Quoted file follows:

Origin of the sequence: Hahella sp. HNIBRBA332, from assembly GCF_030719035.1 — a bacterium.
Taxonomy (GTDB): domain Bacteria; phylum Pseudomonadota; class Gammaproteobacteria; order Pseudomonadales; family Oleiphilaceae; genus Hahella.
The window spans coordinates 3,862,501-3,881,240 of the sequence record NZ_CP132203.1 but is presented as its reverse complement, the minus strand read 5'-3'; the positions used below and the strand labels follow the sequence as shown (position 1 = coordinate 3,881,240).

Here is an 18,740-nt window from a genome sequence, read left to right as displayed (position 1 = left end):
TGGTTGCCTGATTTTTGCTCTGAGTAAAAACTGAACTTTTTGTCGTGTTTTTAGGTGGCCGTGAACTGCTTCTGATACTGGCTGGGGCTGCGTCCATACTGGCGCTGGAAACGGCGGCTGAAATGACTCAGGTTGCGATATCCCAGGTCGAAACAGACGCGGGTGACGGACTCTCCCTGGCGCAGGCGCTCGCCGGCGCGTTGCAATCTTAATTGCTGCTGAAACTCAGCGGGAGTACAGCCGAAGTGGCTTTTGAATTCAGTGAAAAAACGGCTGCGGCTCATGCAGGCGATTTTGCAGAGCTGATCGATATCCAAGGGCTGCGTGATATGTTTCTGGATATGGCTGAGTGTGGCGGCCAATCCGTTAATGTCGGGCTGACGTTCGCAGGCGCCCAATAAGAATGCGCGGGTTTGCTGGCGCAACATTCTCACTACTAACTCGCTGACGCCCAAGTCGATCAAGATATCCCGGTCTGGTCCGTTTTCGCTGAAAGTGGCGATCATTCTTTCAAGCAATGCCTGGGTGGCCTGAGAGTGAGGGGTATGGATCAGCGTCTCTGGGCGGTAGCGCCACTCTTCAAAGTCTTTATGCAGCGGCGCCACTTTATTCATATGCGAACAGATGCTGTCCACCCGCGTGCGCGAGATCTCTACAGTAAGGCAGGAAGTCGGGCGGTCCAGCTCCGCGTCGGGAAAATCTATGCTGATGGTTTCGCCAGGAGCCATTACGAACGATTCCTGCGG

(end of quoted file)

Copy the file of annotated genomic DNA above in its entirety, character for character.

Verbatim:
Origin of the sequence: Hahella sp. HNIBRBA332, from assembly GCF_030719035.1 — a bacterium.
Taxonomy (GTDB): domain Bacteria; phylum Pseudomonadota; class Gammaproteobacteria; order Pseudomonadales; family Oleiphilaceae; genus Hahella.
The window spans coordinates 3,862,501-3,881,240 of the sequence record NZ_CP132203.1 but is presented as its reverse complement, the minus strand read 5'-3'; the positions used below and the strand labels follow the sequence as shown (position 1 = coordinate 3,881,240).

Here is an 18,740-nt window from a genome sequence, read left to right as displayed (position 1 = left end):
TGGTTGCCTGATTTTTGCTCTGAGTAAAAACTGAACTTTTTGTCGTGTTTTTAGGTGGCCGTGAACTGCTTCTGATACTGGCTGGGGCTGCGTCCATACTGGCGCTGGAAACGGCGGCTGAAATGACTCAGGTTGCGATATCCCAGGTCGAAACAGACGCGGGTGACGGACTCTCCCTGGCGCAGGCGCTCGCCGGCGCGTTGCAATCTTAATTGCTGCTGAAACTCAGCGGGAGTACAGCCGAAGTGGCTTTTGAATTCAGTGAAAAAACGGCTGCGGCTCATGCAGGCGATTTTGCAGAGCTGATCGATATCCAAGGGCTGCGTGATATGTTTCTGGATATGGCTGAGTGTGGCGGCCAATCCGTTAATGTCGGGCTGACGTTCGCAGGCGCCCAATAAGAATGCGCGGGTTTGCTGGCGCAACATTCTCACTACTAACTCGCTGACGCCCAAGTCGATCAAGATATCCCGGTCTGGTCCGTTTTCGCTGAAAGTGGCGATCATTCTTTCAAGCAATGCCTGGGTGGCCTGAGAGTGAGGGGTATGGATCAGCGTCTCTGGGCGGTAGCGCCACTCTTCAAAGTCTTTATGCAGCGGCGCCACTTTATTCATATGCGAACAGATGCTGTCCACCCGCGTGCGCGAGATCTCTACAGTAAGGCAGGAAGTCGGGCGGTCCAGCTCCGCGTCGGGAAAATCTATGCTGATGGTTTCGCCAGGAGCCATTACGAACGATTCCTGCGG